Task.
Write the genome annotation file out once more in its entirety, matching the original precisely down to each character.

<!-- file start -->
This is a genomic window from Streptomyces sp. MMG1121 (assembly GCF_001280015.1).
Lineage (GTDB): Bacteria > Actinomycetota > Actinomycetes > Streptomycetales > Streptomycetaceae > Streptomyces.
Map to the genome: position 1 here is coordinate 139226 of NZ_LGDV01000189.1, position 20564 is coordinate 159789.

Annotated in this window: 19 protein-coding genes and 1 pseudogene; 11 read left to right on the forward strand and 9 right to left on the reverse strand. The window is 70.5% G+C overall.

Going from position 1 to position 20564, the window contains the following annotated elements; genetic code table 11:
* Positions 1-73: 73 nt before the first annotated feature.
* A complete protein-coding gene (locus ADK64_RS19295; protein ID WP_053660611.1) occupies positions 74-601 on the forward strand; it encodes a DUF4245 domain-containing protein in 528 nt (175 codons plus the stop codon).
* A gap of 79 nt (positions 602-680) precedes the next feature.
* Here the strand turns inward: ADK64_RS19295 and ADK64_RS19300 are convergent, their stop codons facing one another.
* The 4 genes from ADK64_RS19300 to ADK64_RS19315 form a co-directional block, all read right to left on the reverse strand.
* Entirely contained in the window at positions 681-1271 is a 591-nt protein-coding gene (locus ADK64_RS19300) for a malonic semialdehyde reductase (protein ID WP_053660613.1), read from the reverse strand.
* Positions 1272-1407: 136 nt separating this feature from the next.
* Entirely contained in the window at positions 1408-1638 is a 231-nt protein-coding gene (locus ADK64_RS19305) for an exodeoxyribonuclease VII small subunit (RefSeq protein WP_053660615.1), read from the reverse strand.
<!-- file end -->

This is a genomic window from Streptomyces sp. MMG1121 (assembly GCF_001280015.1).
Lineage (GTDB): Bacteria > Actinomycetota > Actinomycetes > Streptomycetales > Streptomycetaceae > Streptomyces.
Map to the genome: position 1 here is coordinate 139226 of NZ_LGDV01000189.1, position 20564 is coordinate 159789.

Annotated in this window: 19 protein-coding genes and 1 pseudogene; 11 read left to right on the forward strand and 9 right to left on the reverse strand. The window is 70.5% G+C overall.

Going from position 1 to position 20564, the window contains the following annotated elements; genetic code table 11:
* Positions 1-73: 73 nt before the first annotated feature.
* A complete protein-coding gene (locus ADK64_RS19295; protein ID WP_053660611.1) occupies positions 74-601 on the forward strand; it encodes a DUF4245 domain-containing protein in 528 nt (175 codons plus the stop codon).
* A gap of 79 nt (positions 602-680) precedes the next feature.
* Here the strand turns inward: ADK64_RS19295 and ADK64_RS19300 are convergent, their stop codons facing one another.
* The 4 genes from ADK64_RS19300 to ADK64_RS19315 form a co-directional block, all read right to left on the reverse strand.
* Entirely contained in the window at positions 681-1271 is a 591-nt protein-coding gene (locus ADK64_RS19300) for a malonic semialdehyde reductase (protein ID WP_053660613.1), read from the reverse strand.
* Positions 1272-1407: 136 nt separating this feature from the next.
* Entirely contained in the window at positions 1408-1638 is a 231-nt protein-coding gene (locus ADK64_RS19305) for an exodeoxyribonuclease VII small subunit (RefSeq protein WP_053660615.1), read from the reverse strand.